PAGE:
The right lake at the right time... It seems that some lakes are better than others at specific times of the year. For my boat, Minnetonka seems to start out slow. Why? I don't know, it just does and I've accepted that. But, the beauty is that June and July can be dynamite on other lakes, so I move around. Don't be afraid to try new lakes until you find active muskies. When you hook up, make a note of it and use that success to your advantage. Muskies are creatures of habit. Odds are good that you'll be able to repeat your success at the same time period for years to come. Muskie fishing is 90% about being in the right place at the right time. You could be fishing the right lake, just the wrong time.
Starting out Small... I believe it's a myth that you have to start throwing small muskie lures early in the season. I may be wrong in telling you to leave your small baits at home on the opener, but I have had some of my best luck early in the season on Pounders and big blades. I've read a pile of articles on this, and it seems everyone has a different opinion. All I can speak about is my facts. In the past 10 years, most of my early season muskies have come on big baits. The bigger the better. Theory #1 - All of their forage is at least 1 year old. Muskies are use to eating larger offerings in June. Theory #2 - After the spawn, there seems to be a few weeks of heavy feeding. During this time the muskies seem to favor a big meal to help them bulk up in their attempt to recover from the spawn. Give 'em what they want.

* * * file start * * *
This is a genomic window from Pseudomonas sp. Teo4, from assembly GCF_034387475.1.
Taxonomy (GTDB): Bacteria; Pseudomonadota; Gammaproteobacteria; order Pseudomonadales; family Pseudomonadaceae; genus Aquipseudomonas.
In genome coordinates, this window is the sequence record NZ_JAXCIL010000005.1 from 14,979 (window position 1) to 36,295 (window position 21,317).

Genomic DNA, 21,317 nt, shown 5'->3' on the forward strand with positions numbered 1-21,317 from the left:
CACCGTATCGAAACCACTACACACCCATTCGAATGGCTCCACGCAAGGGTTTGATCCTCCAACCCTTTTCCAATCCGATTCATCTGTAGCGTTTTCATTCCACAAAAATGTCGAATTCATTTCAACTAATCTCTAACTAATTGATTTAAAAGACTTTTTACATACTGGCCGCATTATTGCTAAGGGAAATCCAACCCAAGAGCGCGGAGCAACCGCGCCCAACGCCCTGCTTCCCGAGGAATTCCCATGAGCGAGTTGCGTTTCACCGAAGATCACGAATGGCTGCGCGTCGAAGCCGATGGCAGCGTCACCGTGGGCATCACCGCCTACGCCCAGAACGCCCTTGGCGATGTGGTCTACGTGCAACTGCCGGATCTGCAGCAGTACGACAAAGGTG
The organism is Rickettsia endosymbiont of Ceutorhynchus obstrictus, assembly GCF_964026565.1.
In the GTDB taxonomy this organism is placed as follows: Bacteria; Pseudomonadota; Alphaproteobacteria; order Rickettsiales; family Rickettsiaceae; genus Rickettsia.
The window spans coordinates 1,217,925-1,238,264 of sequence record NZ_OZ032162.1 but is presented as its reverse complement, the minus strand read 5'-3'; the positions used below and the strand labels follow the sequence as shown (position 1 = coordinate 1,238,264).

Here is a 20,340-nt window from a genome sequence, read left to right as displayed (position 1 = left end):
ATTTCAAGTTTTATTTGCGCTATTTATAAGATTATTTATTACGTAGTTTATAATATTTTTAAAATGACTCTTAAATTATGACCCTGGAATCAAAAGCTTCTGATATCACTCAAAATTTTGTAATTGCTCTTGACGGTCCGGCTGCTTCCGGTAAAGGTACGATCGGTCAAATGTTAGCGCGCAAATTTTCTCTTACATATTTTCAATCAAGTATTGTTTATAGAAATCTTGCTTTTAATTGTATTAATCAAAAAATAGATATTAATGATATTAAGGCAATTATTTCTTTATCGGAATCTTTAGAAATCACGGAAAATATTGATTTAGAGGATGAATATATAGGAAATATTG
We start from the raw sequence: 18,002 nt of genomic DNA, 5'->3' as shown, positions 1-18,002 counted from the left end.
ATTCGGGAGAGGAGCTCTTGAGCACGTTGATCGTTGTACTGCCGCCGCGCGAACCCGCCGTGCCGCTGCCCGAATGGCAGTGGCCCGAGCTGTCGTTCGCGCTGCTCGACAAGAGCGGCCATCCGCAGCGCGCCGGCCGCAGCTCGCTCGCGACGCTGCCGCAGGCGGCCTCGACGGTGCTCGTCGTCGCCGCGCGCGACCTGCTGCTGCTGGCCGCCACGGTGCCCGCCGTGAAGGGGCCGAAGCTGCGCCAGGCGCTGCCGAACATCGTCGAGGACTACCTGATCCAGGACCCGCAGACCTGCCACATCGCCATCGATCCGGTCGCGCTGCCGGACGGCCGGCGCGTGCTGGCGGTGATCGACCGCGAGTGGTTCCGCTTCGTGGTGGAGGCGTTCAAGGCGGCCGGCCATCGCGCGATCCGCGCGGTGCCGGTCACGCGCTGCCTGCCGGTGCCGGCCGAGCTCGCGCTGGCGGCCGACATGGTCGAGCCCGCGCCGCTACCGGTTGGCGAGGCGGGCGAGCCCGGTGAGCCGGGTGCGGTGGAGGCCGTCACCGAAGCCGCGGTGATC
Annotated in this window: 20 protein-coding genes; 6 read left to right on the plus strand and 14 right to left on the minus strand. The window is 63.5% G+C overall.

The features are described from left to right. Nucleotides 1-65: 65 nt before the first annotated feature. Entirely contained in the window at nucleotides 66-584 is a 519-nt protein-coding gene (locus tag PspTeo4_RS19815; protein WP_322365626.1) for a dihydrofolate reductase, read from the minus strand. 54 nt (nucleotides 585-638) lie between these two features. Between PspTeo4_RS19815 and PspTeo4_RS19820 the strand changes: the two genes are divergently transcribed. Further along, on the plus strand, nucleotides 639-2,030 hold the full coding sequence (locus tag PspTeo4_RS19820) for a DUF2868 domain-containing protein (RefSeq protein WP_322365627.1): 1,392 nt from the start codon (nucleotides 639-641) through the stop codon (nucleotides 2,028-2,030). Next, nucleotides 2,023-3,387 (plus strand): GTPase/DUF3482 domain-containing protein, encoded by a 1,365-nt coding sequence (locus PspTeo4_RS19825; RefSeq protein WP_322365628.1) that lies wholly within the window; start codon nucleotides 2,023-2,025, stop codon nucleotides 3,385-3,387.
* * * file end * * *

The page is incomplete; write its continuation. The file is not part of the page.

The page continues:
Fishing open water... I have had some good results fishing open water the first few months of the season. Muskies can disappear from structure and will literally cruise the main basin gorging on bait fish. I'm still learning good techniques to catch these fish, and I don't have all the answers. I can simply recommend that you give it a shot. And I will say, 45 minutes of open water trolling isn't an honest effort. Give yourself 2 or 3 full trips and you'll be amazed. Trolling big flashy baits at speeds of 3 to 5 mph is a good way to get started.